Flexible working

work life balance legislation UK

The Flexible Working Regulations 2014 and the Employment Rights Act 1996 are the key work life balance legislation UK. An effective and efficient workforce is key to the success of any business and is reliant on having the right people with the necessary skills and experience to carry out the required tasks.

Many employers are unsure how to deal with a request for flexible working, often believing incorrectly that only parents with young children can apply for flexible working. Employers often view flexible working as a challenge rather than an opportunity.

A recent survey has found that nine-to-five working is no longer the norm, as two-thirds (66 per cent) of UK employees would rather start and finish earlier, of the 2,000 employees surveyed just 6% currently worked these hours (People Management, 2018) and just 14% of employees would choose to work these hours.

Peter Cheese, CIPD chief executive and co-chair of the government’s Flexible Working Task Force, said the findings show employers need to be receptive to employees’ needs and avoid a narrow view of what a working day looks like. “Flexible working is a growing preference for lots of people and provides opportunities to work for many who have other commitments or constraints that make it hard for them to work traditional working patterns”.

Cheese added that employees with access to flexible working arrangements were more likely to be satisfied with, and committed to, their organisation. But he noted uptake of flexible working is still low and most jobs are not advertised as being open to different working arrangements.

“Employers need to take charge, putting flexible working options in place and improving behaviours and attitudes towards flexible working to create a win-win for individuals and organisations,” he said.

Claire McCartney, CIPD diversity and inclusion advisor, agreed that senior leaders needed to reassess their recruitment and working practices to cater for workers’ expectations.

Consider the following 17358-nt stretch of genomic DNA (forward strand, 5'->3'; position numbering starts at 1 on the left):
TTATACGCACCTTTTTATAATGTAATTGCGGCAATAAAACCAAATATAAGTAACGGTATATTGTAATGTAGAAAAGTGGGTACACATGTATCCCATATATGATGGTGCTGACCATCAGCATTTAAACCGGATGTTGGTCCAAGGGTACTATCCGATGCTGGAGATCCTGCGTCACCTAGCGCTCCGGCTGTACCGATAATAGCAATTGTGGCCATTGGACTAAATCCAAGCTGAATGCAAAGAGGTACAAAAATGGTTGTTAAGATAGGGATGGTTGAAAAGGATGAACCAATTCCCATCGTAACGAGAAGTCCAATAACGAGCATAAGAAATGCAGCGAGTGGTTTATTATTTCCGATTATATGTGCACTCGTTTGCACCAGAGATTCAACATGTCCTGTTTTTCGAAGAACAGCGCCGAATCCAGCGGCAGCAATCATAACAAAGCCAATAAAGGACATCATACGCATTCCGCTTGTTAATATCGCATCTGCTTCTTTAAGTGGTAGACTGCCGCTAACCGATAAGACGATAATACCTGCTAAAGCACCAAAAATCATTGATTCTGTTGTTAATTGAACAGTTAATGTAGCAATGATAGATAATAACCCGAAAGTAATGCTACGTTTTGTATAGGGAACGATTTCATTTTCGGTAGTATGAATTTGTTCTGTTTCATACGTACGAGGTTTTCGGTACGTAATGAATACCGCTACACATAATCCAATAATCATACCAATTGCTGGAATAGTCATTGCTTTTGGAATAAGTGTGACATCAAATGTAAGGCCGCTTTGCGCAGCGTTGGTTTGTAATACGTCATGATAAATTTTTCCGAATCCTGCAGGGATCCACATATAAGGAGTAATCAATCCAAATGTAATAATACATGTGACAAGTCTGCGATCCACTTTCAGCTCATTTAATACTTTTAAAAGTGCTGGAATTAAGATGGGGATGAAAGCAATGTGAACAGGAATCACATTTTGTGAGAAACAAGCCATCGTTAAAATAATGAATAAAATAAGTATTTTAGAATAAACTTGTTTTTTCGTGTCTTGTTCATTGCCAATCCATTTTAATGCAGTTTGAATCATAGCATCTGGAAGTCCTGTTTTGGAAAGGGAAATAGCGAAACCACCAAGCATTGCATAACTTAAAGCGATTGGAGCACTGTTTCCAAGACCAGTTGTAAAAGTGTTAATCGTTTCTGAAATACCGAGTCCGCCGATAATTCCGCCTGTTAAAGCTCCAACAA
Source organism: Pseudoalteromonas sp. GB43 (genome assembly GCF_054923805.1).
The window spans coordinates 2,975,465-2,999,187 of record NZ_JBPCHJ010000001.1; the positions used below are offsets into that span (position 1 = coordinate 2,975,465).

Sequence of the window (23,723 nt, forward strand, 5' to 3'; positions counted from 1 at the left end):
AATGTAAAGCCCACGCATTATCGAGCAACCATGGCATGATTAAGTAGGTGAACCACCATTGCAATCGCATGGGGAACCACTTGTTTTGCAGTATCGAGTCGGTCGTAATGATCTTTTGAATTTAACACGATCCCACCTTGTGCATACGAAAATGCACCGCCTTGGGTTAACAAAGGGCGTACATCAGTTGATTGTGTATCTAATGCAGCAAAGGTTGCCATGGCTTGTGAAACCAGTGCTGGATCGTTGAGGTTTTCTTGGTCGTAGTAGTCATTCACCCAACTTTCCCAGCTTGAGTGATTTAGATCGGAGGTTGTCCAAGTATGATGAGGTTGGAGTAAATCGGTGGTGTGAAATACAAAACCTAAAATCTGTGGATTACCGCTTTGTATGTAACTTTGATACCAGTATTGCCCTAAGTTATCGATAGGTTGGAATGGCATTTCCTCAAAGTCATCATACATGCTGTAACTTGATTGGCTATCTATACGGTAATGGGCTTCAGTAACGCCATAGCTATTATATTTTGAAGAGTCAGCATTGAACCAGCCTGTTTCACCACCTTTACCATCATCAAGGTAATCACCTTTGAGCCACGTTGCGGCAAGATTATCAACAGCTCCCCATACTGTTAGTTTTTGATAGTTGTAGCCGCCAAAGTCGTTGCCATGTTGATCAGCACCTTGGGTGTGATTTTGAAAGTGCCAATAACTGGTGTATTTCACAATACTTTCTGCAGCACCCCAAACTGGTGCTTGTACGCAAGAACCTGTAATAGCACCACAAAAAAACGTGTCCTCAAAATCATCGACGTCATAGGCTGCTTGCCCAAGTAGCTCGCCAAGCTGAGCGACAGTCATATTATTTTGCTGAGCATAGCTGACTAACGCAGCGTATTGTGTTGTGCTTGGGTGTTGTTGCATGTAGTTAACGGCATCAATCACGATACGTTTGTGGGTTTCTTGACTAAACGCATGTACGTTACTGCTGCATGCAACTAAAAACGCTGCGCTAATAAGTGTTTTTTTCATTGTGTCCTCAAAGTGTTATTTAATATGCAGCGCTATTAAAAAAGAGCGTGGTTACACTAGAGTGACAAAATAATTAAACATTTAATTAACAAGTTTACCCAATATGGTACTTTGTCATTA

“Flexible working can be a great tool for organisations to be responsive and agile to market changes,” she said. “In a tight labour market, with substantial skills shortages, it also means that those employers who offer flexibility at the point of hire are more likely to attract the talent they need for their organisations to survive and thrive.”

McCartney added that by offering flexible work, organisations can also tap into more diverse talent pools, whose workers may find it difficult to stick to more traditional arrangements.

  • Attract the correct applicants

Work has changed dramatically with the technology advances of the 21st century allowing for home working, remote working and hours being worked out with the nine-to-five. By implementing and offering flexible working there is a huge opportunity for innovative businesses to grow the diversity within their talent pool and increase their competitive advantage.  The UK is already facing a skills gap and if a business is not offering the most competitive benefits, including flexible working, recruiting the best candidates may suffer greatly. In addition, the cost of replacing staff is estimated to be up to £30,000.

  • Increase in productivity

A recent report published by The Work Foundation highlighted that 2020 flexible working is likely to be the main way of working for more than 70% of employees and if employers want it to work for their business they need to develop flexible working practices. Of 2000 employees surveyed from small and medium-sized businesses, public sector organisations and multinational corporations (MNCs) in 10 countries 61% of respondents said that their company’s profits increased, 83% reported an improvement in productivity and 58% believed that flexible working practices had a positive impact on their organisation’s reputation.

  • Employees’ rights to request flexible hours – and how employers should deal with it

Changes in work life balance legislation UK in June 2014 meant that staff could apply for flexible working even if they didn’t have children or acted as someone’s carer.

Now any employee who has 26 weeks’ continuous service is entitled to make one written request for flexible working within a 12-month period. There are exceptions though, for example, if they are a member of the armed forces or an agency worker. However, if they are an agency worker who has employee status, has been continuously been employed for a period of no less than 26 weeks or is returning to work from maternity or paternity leave they will be able to make a request.

As an employer, you should have a set policy in place that can be accessed by all your employees. All applications for flexible working should be made directly from employee to employer and stick to what is set out in the Employment Rights Act 1996.

Where a request for flexible working is accepted by the business it must be documented appropriately and reviewed with the employee.

  • Rejecting a request for flexible working

If a business decides to reject an application for flexible working there are several reasons which may apply.  They may of course by genuine valid reasons but the business should also consider that more flexible working models are being implemented across all UK businesses now and where the employer cannot offer such practices it may have a detrimental effect.

Businesses must comply with work life balance legislation uk.

If we can help you with this or any other HR issue, please do not hesitate to contact a member of our HR Team at HR Services Scotland Ltd on 0800 652 2610.

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